A few years ago, when I was in quite a different job to the one I'm in now, I underwent Media Training - or training in how to deal with or speak to Journalists.  And one of the first things we were told was that the news isn't about the truth, it's about what sells papers, or what drives up television ratings.  In other words, as plain as day, we were told that the news is about entertainment.  We were advised that Journalists were more interested in getting a 'sensationalist' aspect on a story rather than necessarily reporting what we had to say and so we were coached in methods desgined firstly to get our message across, and secondly to evade any unwanted or difficult questions.  If you watch Politicians being interviewed carefully, many of them will use these techniques - in particular, instead of answering the question they have been asked, they respond with whatever message they want to get across with little or no regard to the actual question.  And so the news arena has moved out of the realm of the Journalist archetype and into the realm of the Fool - into the entertainment industry.   

And how to tell the difference

Well it's not that easy.  The lines have been blurred.  I mentioned comedian (and archetypal Fool) Jon Stewart's program 'The Daily Show' above.  Stewart's show is meant to be a parody or satiric look at the news, and yet last year he was voted the most trusted name in news in the US  by Time magazine readers.  This was a role previously held by Journalist Water Kronkite.  And then last month Jon Stewart was voted the most influential man in America - above President Barack Obama - by the 500,000 readers of Askmen.com.  The line between the Journalist and the Fool archetype has become blurred.  And so in a world where Journalists have moved into the Entertainment field, we now turn to our 'fail-safe' mechanism - the Fool, to do what we no longer trust Journalists to do - to tell us the truth about what is really going on.

And that appears to have been the point of a recent rally that Jon Stewart held in the US - a rally which he referred to as a "Rally to Restore Sanity".  In keeping with the fact that the rally was run by comedians, and not politicians or journalists, the bulk of the 3 hours appears to have been entertainment.  But at the end of the rally, Jon Stewart gave a serious speech, essentially appealing to Journalists to get off his turf (entertainment) and get back to the news telling business.  Ok - he didn't use those words - but archetypally that's what he was saying.  Here's a brief excerpt:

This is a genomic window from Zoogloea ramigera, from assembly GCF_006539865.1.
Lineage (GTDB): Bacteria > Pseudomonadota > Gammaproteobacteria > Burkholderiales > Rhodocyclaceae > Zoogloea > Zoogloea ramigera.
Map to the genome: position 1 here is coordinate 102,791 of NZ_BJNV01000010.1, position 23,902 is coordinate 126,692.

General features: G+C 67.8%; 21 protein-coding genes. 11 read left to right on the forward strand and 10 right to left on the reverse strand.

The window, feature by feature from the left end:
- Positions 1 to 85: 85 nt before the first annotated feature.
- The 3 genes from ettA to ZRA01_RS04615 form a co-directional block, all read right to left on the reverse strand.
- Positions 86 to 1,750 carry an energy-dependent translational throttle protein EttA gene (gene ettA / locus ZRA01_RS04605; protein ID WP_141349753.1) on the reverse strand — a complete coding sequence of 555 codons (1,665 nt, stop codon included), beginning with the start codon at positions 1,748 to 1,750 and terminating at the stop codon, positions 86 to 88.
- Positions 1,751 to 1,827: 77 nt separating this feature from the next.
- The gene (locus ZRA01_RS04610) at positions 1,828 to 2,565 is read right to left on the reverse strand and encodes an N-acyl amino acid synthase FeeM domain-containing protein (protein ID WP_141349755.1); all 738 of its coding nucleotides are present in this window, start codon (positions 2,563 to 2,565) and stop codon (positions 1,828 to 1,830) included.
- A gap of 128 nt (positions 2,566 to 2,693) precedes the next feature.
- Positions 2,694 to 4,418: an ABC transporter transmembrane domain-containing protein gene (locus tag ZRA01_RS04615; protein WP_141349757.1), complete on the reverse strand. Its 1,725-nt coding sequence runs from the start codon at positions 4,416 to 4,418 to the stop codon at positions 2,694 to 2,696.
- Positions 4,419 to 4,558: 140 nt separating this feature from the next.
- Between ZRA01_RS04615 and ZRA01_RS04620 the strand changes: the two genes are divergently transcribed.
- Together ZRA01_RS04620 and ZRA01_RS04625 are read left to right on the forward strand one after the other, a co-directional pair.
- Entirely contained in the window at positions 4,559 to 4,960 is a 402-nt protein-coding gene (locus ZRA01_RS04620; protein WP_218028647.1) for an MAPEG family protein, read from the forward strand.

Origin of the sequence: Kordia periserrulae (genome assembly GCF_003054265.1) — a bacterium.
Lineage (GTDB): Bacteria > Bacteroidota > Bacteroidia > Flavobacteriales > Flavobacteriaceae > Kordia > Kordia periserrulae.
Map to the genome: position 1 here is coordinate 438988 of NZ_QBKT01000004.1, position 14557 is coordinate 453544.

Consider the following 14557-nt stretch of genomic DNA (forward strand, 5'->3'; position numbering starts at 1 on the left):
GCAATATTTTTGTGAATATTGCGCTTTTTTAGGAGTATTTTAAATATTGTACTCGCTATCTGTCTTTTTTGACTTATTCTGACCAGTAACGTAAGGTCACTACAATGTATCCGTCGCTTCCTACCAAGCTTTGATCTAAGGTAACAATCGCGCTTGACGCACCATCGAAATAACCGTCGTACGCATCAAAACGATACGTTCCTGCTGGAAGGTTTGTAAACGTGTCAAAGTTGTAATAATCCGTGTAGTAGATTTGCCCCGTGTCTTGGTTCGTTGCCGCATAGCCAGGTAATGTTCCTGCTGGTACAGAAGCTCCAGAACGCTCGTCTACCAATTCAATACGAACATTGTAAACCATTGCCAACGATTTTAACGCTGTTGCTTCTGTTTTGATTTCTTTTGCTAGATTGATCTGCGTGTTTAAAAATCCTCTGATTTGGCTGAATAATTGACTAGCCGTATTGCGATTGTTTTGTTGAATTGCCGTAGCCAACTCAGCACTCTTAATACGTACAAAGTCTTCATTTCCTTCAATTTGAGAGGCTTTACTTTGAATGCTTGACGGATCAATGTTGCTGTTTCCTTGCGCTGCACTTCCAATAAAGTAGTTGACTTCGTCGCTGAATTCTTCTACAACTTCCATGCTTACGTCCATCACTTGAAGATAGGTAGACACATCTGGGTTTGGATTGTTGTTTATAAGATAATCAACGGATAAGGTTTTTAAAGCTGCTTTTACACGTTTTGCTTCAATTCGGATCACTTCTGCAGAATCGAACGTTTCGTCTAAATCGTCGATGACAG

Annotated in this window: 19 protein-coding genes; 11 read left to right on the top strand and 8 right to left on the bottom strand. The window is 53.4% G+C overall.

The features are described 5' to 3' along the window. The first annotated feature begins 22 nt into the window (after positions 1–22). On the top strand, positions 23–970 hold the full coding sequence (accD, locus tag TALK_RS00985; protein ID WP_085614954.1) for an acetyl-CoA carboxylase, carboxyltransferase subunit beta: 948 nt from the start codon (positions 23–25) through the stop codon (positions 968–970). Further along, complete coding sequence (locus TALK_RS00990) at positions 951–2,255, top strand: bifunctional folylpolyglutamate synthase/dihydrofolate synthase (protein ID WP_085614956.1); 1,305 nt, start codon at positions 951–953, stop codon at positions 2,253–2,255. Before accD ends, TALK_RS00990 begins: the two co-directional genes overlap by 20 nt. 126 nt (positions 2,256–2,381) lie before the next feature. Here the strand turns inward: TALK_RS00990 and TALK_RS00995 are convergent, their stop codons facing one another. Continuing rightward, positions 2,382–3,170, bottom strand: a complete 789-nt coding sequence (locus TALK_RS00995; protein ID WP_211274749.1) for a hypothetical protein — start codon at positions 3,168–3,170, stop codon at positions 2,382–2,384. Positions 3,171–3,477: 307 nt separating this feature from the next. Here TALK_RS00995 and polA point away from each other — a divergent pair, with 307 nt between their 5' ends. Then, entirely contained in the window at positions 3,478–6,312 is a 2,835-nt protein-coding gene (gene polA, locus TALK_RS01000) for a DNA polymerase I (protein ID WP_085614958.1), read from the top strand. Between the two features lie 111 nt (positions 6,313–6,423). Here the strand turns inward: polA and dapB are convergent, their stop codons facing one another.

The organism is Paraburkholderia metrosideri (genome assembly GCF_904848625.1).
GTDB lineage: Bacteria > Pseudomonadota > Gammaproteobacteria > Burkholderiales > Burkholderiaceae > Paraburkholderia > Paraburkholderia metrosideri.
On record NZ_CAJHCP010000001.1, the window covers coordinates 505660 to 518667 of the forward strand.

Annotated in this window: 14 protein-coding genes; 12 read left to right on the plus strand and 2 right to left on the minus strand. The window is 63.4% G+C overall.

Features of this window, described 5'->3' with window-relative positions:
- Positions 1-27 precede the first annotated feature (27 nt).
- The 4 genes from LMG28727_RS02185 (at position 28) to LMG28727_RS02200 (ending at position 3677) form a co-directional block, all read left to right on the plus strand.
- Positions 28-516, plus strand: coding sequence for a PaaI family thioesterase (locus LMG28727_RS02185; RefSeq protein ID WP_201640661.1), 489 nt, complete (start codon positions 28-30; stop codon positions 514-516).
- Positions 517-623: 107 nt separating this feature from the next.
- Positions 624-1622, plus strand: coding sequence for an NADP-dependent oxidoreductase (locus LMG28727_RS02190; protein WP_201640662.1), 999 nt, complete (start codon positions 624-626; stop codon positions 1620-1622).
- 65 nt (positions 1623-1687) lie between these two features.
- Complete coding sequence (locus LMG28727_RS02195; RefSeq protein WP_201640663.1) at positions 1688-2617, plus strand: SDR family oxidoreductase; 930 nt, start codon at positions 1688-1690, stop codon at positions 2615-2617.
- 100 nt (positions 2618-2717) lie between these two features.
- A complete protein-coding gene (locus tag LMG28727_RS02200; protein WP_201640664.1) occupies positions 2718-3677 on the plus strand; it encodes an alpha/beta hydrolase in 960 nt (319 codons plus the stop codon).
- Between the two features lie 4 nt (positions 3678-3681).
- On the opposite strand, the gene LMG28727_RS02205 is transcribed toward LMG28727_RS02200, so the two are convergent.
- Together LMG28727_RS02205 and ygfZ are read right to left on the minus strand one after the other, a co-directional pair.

"we live now in hard times, not end times.....The press can hold its magnifying up to our problems bringing them into focus, illuminating issues heretofore unseen or they can use that magnifying glass to light ants on fire and then perhaps host a week of shows on the sudden, unexpected flaming ant epidemic.  If we amplify everything, we hear nothing."

And in a recent interview Jon Stewart had with Rachel Maddow - a Journalist and Commentator in the US - Stewart commented on the fact that Journalists have been moving closer into his space.  I've included some excerpts below (with comments from me in square brackets):

"I have existed....... there has been a form of me around forever.  A comedian with political and social concepts criticizes them from a haughty and feckless perch, throwing things – the box that I’m in has always existed.......[ie the Fool archetype has always been around].....I feel like I do have liberties that you [Rachel Maddow - the Journalist] don’t have, and I could lose them by stepping into that [the Journalists's space], and what I would gain from that is a little bit more dignity, I’d have a little more skin in the game, and there’s something about that that is a little more courageous than what we [those with the Fool archetype] do.  So that, I very much admire, but I also think though that these rules have existed for people such as me forever, and we’re not the ones bending them."

To which Rachel Maddow responded: 

"Hmmm.  We [Journalists]'re getting to be more like you [Fools], you’re not getting to be more like us."

Now, it's a little unfair to blame Journalists completely for this shift - they, after all, are driven to provide to us (the consumers), with information in a way that will mean that we want to view it. After all, similar to a tree falling in a forrest, if a Journalist writes an article and nobody reads it, does it really exist?   And it's a simple fact that we are far more likely to view and/or read something which has a more sensationalist aspect to it, than something that doesn't - and a lot of the reason for this is because we do want to be entertained. But nevertheless, when truth-telling in a society is left to the domain of the Fool archetype, we need to take a good long hard look at why this is, and what this says about us as a society. 

For those of you who are interested, here is the YouTube video containing part of the Rachel Maddow and Jon Stewart interview.  It's a wonderful example of the true nature of these two archetypes - the Fool (Jon Stewart) and the Journalist (Rachel Maddow):